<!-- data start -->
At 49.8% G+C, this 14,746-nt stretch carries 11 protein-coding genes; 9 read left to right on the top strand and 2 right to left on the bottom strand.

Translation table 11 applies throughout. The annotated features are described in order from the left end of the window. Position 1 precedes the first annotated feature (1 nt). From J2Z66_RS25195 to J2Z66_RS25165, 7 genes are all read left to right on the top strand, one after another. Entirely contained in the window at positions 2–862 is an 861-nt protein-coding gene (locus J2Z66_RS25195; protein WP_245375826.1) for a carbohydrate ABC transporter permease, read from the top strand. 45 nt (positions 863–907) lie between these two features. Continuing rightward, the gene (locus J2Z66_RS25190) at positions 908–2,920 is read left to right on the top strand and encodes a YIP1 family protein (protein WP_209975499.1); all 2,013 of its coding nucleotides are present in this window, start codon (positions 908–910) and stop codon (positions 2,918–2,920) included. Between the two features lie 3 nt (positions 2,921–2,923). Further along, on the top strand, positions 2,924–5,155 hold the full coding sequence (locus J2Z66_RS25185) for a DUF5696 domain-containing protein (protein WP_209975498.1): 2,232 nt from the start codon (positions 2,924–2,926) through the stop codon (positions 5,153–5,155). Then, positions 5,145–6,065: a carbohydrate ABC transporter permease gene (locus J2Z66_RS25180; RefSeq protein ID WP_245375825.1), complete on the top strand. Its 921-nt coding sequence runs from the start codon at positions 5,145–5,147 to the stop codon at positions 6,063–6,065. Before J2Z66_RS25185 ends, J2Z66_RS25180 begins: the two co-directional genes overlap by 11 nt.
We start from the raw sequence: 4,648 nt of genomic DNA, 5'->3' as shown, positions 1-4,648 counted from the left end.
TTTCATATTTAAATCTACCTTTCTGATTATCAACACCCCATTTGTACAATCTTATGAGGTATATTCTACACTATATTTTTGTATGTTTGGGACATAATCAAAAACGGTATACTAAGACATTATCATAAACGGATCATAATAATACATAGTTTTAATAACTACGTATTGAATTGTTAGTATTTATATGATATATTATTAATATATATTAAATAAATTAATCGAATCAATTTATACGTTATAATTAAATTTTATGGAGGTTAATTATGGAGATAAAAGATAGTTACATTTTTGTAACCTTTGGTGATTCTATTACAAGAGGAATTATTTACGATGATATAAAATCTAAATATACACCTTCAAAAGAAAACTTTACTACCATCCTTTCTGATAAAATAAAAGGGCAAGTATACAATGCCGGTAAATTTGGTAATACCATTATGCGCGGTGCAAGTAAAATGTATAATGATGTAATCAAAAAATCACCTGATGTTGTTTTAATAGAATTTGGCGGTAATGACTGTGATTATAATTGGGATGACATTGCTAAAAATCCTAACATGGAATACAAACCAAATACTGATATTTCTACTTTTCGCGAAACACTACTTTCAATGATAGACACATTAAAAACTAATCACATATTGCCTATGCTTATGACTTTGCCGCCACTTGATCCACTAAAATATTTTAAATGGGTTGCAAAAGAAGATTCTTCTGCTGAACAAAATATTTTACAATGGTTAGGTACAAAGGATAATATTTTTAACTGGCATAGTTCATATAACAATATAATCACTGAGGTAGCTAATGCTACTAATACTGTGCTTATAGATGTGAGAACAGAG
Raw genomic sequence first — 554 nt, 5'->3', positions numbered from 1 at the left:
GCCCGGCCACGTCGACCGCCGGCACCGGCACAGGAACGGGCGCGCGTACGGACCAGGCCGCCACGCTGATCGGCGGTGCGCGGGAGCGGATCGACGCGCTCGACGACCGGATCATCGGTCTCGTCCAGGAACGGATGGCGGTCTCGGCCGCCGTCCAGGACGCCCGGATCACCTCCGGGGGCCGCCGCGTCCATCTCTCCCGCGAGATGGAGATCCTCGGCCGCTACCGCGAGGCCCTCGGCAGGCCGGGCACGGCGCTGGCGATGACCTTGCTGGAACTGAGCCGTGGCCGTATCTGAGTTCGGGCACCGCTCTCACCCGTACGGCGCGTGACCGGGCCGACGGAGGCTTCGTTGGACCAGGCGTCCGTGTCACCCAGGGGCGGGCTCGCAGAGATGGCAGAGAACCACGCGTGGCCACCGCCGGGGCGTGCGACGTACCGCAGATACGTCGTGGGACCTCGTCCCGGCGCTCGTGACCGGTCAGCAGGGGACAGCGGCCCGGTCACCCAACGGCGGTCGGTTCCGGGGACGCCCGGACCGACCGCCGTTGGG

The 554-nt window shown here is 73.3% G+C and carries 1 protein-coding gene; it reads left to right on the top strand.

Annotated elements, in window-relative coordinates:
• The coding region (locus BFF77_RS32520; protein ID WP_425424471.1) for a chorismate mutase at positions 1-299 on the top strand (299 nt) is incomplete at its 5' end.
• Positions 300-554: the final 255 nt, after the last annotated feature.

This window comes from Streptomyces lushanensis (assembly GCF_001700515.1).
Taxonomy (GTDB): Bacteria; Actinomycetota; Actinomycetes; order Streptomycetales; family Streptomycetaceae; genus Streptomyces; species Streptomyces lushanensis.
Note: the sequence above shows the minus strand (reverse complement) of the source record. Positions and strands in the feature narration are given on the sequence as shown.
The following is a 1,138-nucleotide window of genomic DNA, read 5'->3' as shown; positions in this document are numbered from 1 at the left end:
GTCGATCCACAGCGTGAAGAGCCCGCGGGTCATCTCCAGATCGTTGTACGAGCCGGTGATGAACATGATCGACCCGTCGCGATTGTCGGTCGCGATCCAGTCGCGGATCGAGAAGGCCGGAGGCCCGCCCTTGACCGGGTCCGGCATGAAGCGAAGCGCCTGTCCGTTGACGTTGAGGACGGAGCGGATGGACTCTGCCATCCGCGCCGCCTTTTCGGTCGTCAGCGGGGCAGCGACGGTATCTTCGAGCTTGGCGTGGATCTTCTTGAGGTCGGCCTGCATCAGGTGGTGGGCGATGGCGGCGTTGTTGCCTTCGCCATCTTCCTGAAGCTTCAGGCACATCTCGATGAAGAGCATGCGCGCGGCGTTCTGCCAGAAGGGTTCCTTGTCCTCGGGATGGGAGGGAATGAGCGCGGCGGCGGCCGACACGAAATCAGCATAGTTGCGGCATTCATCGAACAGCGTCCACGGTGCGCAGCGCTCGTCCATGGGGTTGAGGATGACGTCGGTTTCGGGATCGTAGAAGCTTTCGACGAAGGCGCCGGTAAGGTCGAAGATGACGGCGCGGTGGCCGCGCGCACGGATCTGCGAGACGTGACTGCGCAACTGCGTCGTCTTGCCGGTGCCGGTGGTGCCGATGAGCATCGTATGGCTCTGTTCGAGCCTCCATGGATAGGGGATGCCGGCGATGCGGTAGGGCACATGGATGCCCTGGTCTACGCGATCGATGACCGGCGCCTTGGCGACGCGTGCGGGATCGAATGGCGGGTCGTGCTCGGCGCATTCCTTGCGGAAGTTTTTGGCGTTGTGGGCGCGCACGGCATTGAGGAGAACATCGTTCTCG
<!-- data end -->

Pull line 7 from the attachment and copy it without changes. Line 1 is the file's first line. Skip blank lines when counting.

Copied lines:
The 554-nt window shown here is 73.3% G+C and carries 1 protein-coding gene; it reads left to right on the top strand.